Forbes Magazine released its inaugural list of America’s Top 50 Women in Tech, naming two Brown Engineering graduates among its three generations of forward-thinking technologists leading more than a dozen tech sectors across the globe. Ayanna Howard ’93 (electrical engineering) and Mary Lou Jepsen ’87, Ph.D. ’97 (electrical engineering and art studio, optics) joined Brown graduate danah boyd ’01 on the list.
As a roboticist, educator and entrepreneur, Ayanna Howard is focused on human-robot interaction, learning and autonomous control. As Chair of the School of Interactive Computing and Director of the Human-Automation Systems Lab at Georgia Tech, she is also leading the next generation of roboticists. Her company, Georgia Tech spin-off Zyrobotics builds mobile therapy and educational products for children with differing needs based on Howard’s research. In her career, Howard has developed a variety of robotic innovations, including NASA’s Jet Propulsion Laboratory’s SnoMote robots, which are used for researching icy places like glaciers. She is the recipient of multiple prestigious awards, including the Computer Research Association’s A. Nico Habermann Award and the American Association for the Advancement of Science’s Lemelson Invention Ambassador, and has authored more than 200 peer-reviewed papers. Honored by Forbes as an innovator in robotics, she was a 2016 recipient of the Brown Engineering Alumni Medal. Howard earned her Ph.D. from the University of Southern California.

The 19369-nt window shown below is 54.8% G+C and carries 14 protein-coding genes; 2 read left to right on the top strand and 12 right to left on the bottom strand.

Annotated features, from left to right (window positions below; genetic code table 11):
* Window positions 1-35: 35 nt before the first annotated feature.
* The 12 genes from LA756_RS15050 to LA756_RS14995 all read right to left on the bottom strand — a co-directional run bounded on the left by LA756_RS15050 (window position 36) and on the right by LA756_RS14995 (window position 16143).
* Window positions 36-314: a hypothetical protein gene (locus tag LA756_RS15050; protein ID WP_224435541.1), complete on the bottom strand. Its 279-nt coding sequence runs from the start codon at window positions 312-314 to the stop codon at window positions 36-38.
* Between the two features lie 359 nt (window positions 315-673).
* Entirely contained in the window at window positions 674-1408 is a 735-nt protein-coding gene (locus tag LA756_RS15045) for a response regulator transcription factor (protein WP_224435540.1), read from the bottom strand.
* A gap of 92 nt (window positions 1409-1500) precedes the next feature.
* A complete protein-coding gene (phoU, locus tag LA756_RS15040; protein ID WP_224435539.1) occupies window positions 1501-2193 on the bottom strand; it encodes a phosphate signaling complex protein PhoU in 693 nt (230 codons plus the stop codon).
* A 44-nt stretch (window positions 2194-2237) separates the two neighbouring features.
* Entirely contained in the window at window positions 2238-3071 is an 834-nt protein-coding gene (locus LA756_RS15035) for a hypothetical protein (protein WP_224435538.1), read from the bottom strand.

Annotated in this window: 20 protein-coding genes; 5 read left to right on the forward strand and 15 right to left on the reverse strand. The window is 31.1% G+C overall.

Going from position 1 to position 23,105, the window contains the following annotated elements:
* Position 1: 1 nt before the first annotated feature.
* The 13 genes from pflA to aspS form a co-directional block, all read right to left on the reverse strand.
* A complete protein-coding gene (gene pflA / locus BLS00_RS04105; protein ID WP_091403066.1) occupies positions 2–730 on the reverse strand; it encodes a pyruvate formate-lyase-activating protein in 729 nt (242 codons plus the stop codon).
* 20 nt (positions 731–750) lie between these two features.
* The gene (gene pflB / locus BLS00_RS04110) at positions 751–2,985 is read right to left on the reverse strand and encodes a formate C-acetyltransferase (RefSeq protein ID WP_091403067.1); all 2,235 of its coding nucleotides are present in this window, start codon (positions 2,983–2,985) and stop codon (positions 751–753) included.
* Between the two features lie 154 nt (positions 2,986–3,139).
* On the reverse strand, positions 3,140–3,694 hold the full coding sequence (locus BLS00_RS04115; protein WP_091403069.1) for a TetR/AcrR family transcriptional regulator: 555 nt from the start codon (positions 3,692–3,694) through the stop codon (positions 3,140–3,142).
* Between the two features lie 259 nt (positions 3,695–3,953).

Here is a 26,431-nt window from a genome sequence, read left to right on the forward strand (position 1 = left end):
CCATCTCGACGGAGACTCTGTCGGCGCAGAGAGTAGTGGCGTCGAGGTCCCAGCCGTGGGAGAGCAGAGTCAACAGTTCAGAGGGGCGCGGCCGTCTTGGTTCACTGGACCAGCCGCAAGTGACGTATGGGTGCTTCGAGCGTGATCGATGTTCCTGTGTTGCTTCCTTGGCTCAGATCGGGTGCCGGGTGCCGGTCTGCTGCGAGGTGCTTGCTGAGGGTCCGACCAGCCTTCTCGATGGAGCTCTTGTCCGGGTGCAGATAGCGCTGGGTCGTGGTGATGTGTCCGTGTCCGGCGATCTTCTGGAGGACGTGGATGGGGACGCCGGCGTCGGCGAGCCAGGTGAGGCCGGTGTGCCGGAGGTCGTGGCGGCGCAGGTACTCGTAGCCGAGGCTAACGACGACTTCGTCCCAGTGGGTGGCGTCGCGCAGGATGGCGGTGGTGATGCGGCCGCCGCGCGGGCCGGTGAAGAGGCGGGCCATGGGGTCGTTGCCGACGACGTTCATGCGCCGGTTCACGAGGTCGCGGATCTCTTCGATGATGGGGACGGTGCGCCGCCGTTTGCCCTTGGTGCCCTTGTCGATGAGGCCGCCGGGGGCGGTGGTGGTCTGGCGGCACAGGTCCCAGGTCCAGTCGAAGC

Mary Lou Jepsen has been enamored with holograms since she saw Princess Leia’s message to Luke Skywalker as a kid watching "Star Wars." Her interest in learning how such sci-fi technology might work in the real world put her on a career path any technologist, entrepreneur or Jedi would envy. As well as launching three startups and the One Laptop Per Child non-profit, Jepsen led engineering teams at IBM, Google and Facebook, always working at the forefront of display technology. It wasn’t always easy for Jepsen - she survived a brain tumor diagnosed while was working on her doctorate in optical sciences. Inspired by that experience, Jepsen went on to create her latest company, Openwater, which aims to create an inexpensive, noninvasive medical imaging device using readily available parts from the consumer electronics supply chain, like camera and display chips. Jepsen says she’s raised over $28 million for her company so far and hopes to have a product out in the next year. A Brown Engineering Alumni Medalist in 2012, she recently returned to campus as the 2018 Dana M. Dourdeville Lecture in Service to Society speaker. Forbes tabbed her an innovator in consumer technology.